One of the most important items in any winter survival kit for your vehicle is water. It will stave off thirst and help you stay hydrated if you become stranded during a winter storm or blizzard. Unfortunately, water is also one of the things most quickly affected by sub-32 degrees temperatures.
So how do you protect your emergency water supply from turning into a block of ice encased in plastic with a screw top and keep it available for when you may need it most?
Keep Your Water Warm
There are three ways to help keep your emergency H2O from freezing:
1. Store your water in the passenger compartment of your vehicle with you, not in the trunk, because you will likely run your car’s heater during winter travels. This will help both you and your emergency water stay nice and warm, certainly much warmer than if you store your liquids in the trunk. I always store some extra water or drinks like Gatorade under the seats of my vehicle all year round, just in case.
2. Keep your emergency water in a soft-sided insulated container, such as what Igloo, Coleman, and other manufacturers make for keeping your food and drink cool in summer. This will provide initial and ongoing protection from the cold regardless of where you store the H2O in your vehicle.
3. Wrap your water containers in a Mylar survival blanket either in the trunk or main compartment of your vehicle if freezing temperatures are imminent. Don’t use your emergency wool blanket, sleeping bag or clothing, in case one of your water containers leaks!
If Hell Does Freeze Over…
In spite of your best efforts and precautions, if your emergency water is partially or fully frozen, do the following:
All of your water should be moved immediately from the trunk into the main part of the vehicle with you if it not regularly stored there already.
1. Use chemical hand and/or foot warmers placed around your bottles of water. If you have or are using an insulated container, place the activated warmers right in with the bottles. I keep a modest supply of these chemical warmers in my winterized emergency kit for this and other uses.
2. Instead of an insulated container, wrap a mylar emergency blanket around your water containers and activated chemical warmers -sort of like “pigs in a blanket”.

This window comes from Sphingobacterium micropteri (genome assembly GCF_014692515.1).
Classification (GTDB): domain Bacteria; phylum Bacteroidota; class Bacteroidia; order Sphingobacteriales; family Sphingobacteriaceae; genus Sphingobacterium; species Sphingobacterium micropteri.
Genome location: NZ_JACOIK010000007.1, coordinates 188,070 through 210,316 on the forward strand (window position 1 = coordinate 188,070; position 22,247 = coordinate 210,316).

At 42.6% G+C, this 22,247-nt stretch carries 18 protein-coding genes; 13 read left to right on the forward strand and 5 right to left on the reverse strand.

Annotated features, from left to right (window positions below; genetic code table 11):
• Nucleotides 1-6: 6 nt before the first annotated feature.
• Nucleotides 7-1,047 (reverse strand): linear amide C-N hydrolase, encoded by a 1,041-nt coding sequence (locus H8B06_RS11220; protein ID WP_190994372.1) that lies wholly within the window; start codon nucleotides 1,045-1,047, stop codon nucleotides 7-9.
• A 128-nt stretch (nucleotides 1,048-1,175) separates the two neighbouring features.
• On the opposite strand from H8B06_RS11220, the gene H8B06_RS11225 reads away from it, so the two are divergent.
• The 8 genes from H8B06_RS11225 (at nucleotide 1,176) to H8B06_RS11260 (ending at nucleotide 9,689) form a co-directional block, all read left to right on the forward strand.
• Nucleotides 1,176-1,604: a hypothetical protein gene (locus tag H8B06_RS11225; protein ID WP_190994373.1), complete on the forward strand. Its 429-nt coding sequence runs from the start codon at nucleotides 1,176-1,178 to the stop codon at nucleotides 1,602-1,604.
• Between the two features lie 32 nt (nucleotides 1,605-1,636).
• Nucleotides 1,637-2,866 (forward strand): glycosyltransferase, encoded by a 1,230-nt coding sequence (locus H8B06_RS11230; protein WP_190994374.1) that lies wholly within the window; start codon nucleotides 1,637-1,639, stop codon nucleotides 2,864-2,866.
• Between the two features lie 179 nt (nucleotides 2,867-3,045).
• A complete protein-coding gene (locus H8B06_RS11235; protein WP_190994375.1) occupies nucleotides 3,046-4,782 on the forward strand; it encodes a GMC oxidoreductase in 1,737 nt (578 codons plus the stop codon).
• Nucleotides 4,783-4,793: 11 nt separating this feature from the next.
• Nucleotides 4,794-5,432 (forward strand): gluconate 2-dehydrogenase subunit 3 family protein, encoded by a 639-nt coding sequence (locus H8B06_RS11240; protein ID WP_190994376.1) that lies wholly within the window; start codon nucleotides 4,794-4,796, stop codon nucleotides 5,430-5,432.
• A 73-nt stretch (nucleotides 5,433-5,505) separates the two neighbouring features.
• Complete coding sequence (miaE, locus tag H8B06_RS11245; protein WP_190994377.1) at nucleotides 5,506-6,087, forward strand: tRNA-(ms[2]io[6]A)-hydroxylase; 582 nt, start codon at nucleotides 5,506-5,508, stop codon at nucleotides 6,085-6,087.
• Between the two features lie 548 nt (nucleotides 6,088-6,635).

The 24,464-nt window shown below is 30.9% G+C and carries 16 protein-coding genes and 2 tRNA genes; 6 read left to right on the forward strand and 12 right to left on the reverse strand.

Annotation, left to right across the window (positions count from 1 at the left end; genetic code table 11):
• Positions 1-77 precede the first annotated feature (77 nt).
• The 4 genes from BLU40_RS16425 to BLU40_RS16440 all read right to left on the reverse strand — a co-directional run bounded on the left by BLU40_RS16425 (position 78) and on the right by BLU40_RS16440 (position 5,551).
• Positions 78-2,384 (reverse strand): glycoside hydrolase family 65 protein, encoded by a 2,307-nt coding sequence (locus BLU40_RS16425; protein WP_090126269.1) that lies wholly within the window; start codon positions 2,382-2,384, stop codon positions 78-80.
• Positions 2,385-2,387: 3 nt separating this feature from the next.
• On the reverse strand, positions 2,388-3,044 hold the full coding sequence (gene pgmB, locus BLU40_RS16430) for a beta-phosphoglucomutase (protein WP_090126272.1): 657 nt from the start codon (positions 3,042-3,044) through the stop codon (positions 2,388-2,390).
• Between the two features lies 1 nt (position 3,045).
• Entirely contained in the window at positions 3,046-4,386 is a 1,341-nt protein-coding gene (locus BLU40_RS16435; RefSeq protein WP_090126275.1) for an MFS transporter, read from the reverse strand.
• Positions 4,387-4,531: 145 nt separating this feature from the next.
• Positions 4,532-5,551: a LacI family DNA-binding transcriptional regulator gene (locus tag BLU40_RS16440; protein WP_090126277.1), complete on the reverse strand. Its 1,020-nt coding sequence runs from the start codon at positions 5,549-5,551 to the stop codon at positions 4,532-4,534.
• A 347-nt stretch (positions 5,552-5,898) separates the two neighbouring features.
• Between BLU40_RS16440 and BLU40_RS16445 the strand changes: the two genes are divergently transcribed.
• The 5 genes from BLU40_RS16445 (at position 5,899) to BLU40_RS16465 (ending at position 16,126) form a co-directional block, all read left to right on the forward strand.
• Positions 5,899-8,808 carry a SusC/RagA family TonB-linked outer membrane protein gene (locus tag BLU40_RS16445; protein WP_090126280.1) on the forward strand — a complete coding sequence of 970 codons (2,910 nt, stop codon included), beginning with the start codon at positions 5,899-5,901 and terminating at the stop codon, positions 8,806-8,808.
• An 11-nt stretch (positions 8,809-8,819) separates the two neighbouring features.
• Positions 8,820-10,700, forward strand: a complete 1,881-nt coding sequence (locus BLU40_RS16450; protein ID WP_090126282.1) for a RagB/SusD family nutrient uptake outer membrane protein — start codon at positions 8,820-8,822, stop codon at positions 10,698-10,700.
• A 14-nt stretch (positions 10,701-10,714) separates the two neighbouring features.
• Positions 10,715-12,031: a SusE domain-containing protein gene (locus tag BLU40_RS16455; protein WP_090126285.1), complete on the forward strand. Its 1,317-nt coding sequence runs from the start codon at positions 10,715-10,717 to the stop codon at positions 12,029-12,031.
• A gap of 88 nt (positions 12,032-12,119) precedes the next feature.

3. Lastly, place your water containers near the floor heating vent so that when you run your vehicle’s engine for 10 minutes every hour (read this article on How to Survive a Blizzard in Your Vehicle for more details), the heated air will help thaw your water.
When All Else Fails
As a last resort use a metal cup or can from your emergency kit (like a soup can or larger) along with a heat source like Sterno, to melt snow from outside your vehicle.
SURVIVAL TIP: You can use an emergency road flare as a heat source to melt snow into water. Just place snow in a metal cup or can. Ignite the flare. Hold the cup of snow above or to the side of the flare until snow melts. Be careful if you use this method. Safety flares burn at about 1,400 degrees Fahrenheit and emit phosphorus gases when burning.
One BIG Caution!
Do not be tempted to place frozen water bottles next to you in an attempt to melt the fluids inside. You will only cool yourself down faster which will promote the onset of hypothermia more quickly.
QUICK TIP: Use no larger than a pint to quart-size containers to store your emergency H2O in. Although the liquid stored in larger containers will take longer to freeze than the smaller size bottles, the smaller bottles are easier to store in small places in your vehicle and are quicker to thaw if they become frozen.
Water is a vital part of being prepared. How much do you need? How should you store it? To get the information with everything you need to know about water storage, containers and what to have in your vehicles and check out these articles.
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